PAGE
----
1) 3 more months of earning $19 hr x 28 hours a week. Then a 2 month unpaid summer hiatus – $0 x 40hr/ week and potential of a position at $19 hr x 28 hrs.

2) Accept the new position with a salary that equals $14.42 per hour at 40 hours per week.

3) Complete the current academic year (3 more months of earning $19 hr x 28 hours a week), submit my resignation and look for a new job, earning $0 during that time.

As I looked at my options, option 2 appeared to be best. This would ensure I had a consistent salary and professional growth. At first this appeared to be a great option. However, what I did not know is that this company was a start up company ( had been told that they had a 15 year history) and that like many small start up companies were not financially stable. Roughly a year and a half into working for them, the company began bouncing checks, then decided to lay off 30% of the employees. I was one of the layoffs.

Bad Decision – Good Outcome

One of my poorer decisions actually happened during the time I was laid off. During this time I was struggling to find a position that was within my career field or at least paid similarly to my previous job. I decided to attend an open interview event held at the local hotel and decided , since I was there, I would apply to the hotel as well. The hotel ended up offering me a position. At that time, they were offering just barely above minimum wage and if I would agree to work evenings, a $2 /hour incentive to work nights. Due to having been laid off, I was frustrated, worried and mortified to not be working. I have worked since I was 15 and had never been let go up until this point. Instead of waiting for a better position, I accepted their offer and became a night auditor. My schedule exhausted me, especially when I decided to return to school for a Physical Therapy Assistant degree. Exhausted, financially struggling and accepting every shift offered, began to take its toll on me. Then one evening the bar tender stayed a little late and chatted with me. Unknown to me, her grandfather owned a company that provided contractors for the local Air Force Base. Our random work conversation led to an interview. An interview that I showed up for without even knowing the name of the company I was applying to! Yet that led to a job that turned into a government service job that has led to me pursuing my MBA. All because I settled for a low paying, physically draining job out of fear of financial distress.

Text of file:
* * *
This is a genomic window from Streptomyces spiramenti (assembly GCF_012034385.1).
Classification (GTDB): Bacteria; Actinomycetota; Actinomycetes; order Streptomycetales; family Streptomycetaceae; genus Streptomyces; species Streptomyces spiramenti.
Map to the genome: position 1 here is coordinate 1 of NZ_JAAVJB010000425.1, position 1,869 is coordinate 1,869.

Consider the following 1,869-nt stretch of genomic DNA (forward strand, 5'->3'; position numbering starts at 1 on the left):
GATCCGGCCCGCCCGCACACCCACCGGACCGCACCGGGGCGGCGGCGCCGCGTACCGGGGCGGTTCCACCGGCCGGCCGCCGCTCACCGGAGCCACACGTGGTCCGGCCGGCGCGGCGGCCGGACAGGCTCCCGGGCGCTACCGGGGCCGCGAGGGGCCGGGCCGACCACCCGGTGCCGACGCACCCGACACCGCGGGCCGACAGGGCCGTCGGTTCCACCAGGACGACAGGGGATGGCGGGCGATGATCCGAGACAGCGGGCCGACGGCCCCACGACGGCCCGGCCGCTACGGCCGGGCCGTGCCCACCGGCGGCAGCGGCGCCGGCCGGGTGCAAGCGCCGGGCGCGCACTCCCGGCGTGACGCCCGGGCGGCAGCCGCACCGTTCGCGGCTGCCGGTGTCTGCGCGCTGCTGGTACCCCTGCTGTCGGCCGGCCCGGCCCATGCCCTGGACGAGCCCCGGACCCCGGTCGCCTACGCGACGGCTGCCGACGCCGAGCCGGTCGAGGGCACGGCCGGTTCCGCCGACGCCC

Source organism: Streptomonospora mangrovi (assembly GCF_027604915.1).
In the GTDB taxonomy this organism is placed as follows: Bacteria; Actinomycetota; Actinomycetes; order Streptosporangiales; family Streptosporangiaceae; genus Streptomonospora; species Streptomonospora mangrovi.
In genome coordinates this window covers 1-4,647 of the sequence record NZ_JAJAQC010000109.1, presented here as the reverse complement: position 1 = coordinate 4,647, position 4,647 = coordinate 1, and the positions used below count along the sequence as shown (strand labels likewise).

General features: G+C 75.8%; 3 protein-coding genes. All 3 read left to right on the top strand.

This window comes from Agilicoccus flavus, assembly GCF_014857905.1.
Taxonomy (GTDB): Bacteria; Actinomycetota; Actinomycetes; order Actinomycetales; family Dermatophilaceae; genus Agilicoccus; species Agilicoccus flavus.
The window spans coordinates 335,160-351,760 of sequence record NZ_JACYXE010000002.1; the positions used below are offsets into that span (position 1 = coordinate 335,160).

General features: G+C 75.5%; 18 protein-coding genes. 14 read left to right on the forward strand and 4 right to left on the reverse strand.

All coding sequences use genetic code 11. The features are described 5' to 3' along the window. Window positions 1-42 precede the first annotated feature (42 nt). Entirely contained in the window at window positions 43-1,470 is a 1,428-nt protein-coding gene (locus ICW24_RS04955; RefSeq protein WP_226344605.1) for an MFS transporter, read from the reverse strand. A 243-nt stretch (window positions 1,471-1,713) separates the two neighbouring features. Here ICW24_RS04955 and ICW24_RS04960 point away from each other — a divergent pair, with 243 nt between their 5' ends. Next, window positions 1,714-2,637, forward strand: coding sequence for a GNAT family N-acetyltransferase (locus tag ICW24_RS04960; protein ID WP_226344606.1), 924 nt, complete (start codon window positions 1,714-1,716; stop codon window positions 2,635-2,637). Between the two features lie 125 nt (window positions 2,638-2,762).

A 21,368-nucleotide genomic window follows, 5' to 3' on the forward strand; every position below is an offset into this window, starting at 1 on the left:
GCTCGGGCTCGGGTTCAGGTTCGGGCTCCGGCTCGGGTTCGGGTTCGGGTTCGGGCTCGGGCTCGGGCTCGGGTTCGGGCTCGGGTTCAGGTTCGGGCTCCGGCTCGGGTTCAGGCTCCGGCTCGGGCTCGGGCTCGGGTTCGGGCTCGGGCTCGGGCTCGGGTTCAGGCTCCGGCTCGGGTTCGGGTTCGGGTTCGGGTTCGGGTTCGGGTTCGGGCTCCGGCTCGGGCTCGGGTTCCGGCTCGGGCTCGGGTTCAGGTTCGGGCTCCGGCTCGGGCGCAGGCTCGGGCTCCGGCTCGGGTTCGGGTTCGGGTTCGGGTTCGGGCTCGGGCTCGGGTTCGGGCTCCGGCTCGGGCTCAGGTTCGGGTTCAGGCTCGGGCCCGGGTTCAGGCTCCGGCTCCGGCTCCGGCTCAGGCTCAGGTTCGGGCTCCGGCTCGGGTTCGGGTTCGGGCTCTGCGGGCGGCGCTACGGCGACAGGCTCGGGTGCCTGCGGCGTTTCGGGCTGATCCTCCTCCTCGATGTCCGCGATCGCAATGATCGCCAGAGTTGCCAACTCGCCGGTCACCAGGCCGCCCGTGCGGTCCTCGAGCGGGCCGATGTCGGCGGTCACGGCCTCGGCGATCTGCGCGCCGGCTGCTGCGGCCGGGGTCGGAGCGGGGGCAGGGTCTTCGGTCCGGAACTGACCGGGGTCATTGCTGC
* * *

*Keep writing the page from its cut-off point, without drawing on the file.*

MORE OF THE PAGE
Looking at these two decisions now, I can see how I utilized simplistic forms of the decision tools that chapter 3 explains. At the time I would have told you I was simply trying to make the best decision possible and never would recognized that process that went into deciding each step.


Render, B., Stair, R. M., Hanna, M. E., & Hale, T. S. (2015). Quantitative Analysis for Management(12th ed.). Boston, MA: Pearson. pages: 69 – 70; 79-89